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ON SHOW

The Wizard Is Coming Home

EMİR ERKAYA

4 NOVEMBER - 17 DECEMBER

Pilot Gallery is happy to announce Emir Erkaya’s first solo show at its exhibition space titled “The Wizard is Coming Home” between November 4 - December 17. The recent bodies of works which have been developing through Erkaya’s distinct style psychoanalyze the culture he lives in, Erkaya addresses the individual, sexuality, history, and civilization in his paintings, which he narrates in a dramatic way.

His paintings typically feature characters who are compelled to be the other, such as homosexuals, the elderly, dwarfs, and homeless people. When the works in the exhibition are combined, a language that is occasionally strange and sometimes occult and enigmatic appears.

The language is esoteric in its nature since its subjects either take part in a “closeted”, or “inner” tradition of life or simply in a state of “rejected knowledge” by societal institutions. The outsiders, the ones left behind, and on the world they created; the paintings produce windows where the audience, outside of this tradition, can peek through liminal space and time the subjects occupy into this alien new world.

Mysteria (2021) is illuminated by the light, in medias res of a passage of sun-rite in the middle of the day. Masked individuals, along with the unmasked, are bared under this light; in the middle of a frenzied, ritualistic scene. The mob follows the women as they lead the way. The undisclosed nature of the knowledge contrasts with what’s happening under the daylight, where the subjects are presented with their whole might, exposed and taking the light in them, hints that there are still some things which eyes cannot see. 

The Wizard is Coming Home (2019) and Burn the Witch (2019), where a fire is the central lumination point of paintings, depict two occasions of occults treated differently. Where the witch is burning at stake, ignited by the flames below, the magician is coming back home to a candle-light scenery. The nude and the clothed interchanges roles within the two, while the women await the men’s next move. 

In Red Ribbon (2022), the red ribbon in the centre is released from its knot and floats through the tight area between the oppressed and the strong, just as it does when it is a sign of virginity. The red ribbon pattern, which can represent AIDS awareness or be used to decorate gifts, settles into a hazy, lively, and energetic area of the painting. To the extent that it is personal, this domain is political. The marginal characters, or those who are pushed to the sides that became the Other, are depicted with the pride of the noble and respected segment that adorns the tapestries of European palaces and which has gained political prestige by becoming giants in historical and mythological paintings.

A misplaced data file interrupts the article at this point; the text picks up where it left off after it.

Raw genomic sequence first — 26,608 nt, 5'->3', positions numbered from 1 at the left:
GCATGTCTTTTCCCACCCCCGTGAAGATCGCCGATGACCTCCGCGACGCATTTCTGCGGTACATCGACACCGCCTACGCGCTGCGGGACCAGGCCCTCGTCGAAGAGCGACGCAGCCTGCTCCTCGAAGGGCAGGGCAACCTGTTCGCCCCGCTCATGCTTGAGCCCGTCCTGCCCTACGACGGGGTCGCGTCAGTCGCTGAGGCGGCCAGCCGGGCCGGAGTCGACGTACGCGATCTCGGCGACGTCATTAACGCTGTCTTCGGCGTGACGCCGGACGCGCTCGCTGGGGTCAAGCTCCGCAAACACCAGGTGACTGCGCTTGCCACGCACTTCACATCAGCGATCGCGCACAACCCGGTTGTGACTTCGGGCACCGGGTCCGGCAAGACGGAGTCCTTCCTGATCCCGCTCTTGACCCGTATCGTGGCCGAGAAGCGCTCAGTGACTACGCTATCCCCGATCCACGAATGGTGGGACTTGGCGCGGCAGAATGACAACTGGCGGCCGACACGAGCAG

The centres of Black Tent (2020), the Red Tent (2020) are dominated by the tent motif; the tent disguises the inner elements or the knowledge of what is happening inside. On the outside, adorations filled with social and political inclinations may hint at the real meaning of all; but they are left to be deciphered. While the black tent attracts the elderly and the dwarf to its domain, one holding white carnations, symbolising remembrance, the red one appeals to masked, crowned but unclothed individuals, who proudly show off the affluent red tent. 

The Fool and Purple Tent (2022), on the other hand, reveals the inner workings of a purple-coloured tent. The colour purple has a long history with monarchs, as well as the court’s fools. But history shows that fool is not always acting their part, as most of the time they stay the most clever man on the court, and the only ones to talk about the truth without reprimands in front of the monarch. 

Erkaya’s Portrait series depicts people from all walks of life, but mainly the individuals from Istanbul’s bohemian and queer circles. The series works as an input of personal history, as well as the record of those marginated from the mainstream narratives, forced to become the Other. 

Emir Erkaya’s first solo show titled “The Wizard is Coming Home” will be on view at Pilot Gallery until December 17. 

 

Black Tent, 2020, Oil on canvas, 200 x 150 cm

EXHIBITION PHOTOS